Certainly such a story carries with it sinister shadows and suggestions of dark doings but this script takes considerable time to develop them, at first in meandering exposition as Abigail talks about herself, and later, at great length, detailing horrible events before she arrived in Salem. A minor plot situation is set up, a romance. That element vanishes as the later part of the play follows a new path with interesting revelations and permutations. There, actor John Feltch makes it memorable in a compelling portrayal of the Devil, full of style and personality. On the other hand, especially by contrast, Diane Davis in the major role of Abigail stays a colorless, hollow figure.I suppose you could infer that this 10 years- later version of drably dressed Abigail, having been drained of her previous venom, has become tame. Yet, Aguirre-Sacasa posits her as full of remorse and sorrow, trying to atone by doing good works. In her new life, with a new name, she has become a devoutly religious healer doing her best to remain virtuous. Davis conveys none of the potential therein, as if relying on her words to say it all, words which, in her case, she often delivers in unvarying cadences blurring meaning rather than clarifying it. And, on opening night, she seemed more often propelled by intensity and volume than by something complex going on inside.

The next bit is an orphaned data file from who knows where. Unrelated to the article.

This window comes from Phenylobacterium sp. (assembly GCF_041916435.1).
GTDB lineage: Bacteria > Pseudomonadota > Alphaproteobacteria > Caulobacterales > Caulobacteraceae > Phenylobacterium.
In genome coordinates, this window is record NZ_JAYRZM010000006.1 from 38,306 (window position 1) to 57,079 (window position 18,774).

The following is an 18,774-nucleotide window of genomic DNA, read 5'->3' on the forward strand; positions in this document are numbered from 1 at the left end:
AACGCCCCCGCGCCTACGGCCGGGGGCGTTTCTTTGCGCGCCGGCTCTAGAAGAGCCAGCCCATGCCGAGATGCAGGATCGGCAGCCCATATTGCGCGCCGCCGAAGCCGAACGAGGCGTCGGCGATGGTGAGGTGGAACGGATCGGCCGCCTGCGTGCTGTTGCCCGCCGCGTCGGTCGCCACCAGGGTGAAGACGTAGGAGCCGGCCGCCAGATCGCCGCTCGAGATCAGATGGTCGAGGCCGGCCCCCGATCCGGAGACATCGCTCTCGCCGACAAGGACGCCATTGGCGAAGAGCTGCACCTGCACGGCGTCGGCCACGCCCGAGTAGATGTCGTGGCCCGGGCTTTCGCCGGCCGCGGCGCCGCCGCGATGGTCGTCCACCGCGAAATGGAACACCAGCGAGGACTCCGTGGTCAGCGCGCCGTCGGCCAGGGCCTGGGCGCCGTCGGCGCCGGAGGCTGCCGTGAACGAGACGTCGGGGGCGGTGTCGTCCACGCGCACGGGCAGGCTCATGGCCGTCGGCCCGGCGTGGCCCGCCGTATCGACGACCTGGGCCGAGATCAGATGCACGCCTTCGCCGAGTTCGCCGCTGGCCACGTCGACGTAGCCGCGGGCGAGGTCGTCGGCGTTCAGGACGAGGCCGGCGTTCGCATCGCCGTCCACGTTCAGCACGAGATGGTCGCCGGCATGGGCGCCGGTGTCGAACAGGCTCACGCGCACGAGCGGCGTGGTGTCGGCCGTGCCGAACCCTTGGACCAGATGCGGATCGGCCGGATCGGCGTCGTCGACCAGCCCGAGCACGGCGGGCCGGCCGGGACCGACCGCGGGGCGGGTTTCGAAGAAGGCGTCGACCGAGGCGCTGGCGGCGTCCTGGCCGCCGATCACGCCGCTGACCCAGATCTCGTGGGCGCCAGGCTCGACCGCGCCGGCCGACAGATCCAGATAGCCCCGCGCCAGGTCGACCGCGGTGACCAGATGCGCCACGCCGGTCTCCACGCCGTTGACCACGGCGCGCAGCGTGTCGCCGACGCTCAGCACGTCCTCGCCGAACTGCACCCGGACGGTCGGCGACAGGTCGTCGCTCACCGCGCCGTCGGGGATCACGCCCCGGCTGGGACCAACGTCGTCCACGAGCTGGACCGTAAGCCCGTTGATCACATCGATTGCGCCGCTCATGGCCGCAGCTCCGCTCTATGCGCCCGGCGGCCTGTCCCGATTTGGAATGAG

As for the rest of the plot essentials, Abigail heals plague-infected young sailor John Brown who falls in love with her. And she cares about a local boy named Thomas. Finally the fascinating essence of something dramatic happens when the Devil comes calling.Likewise referring to the legendary past, Reverend Parris appears. In Miller’s play as in real life, Parris bore some responsibility for the persecutions and punishments during the witch trials. Here, 10 years later, he newly laments his responsibility. In this role too actor Feltch comes across with substance.
Aguirre-Sacasa has written dialogue akin to Miller’s in types of speech suggesting the period. He goes over much old ground of what happened in The Crucible, instead of exploring new territory, coming up with story-telling rather than character study.Tony Ferrieri has created a remarkably imaginative set suggesting ghosts of trees. And, effectively adding to the atmosphere, Eric Shimelonis has written some good period-implying music. Tracy Brigden directed, keeping the play moving well.
FYI: The only local actors are two pre-teen brothers alternating in the small role of Thomas.Clearly the play still needs work. Having a more convincing, more definitive performance of the title character might help.
Abigail/1702 continues through May 26th at City Theatre, 1300 Bingham Street, South Side-412/ 431-CITY (2489) or citytheatrecompany.org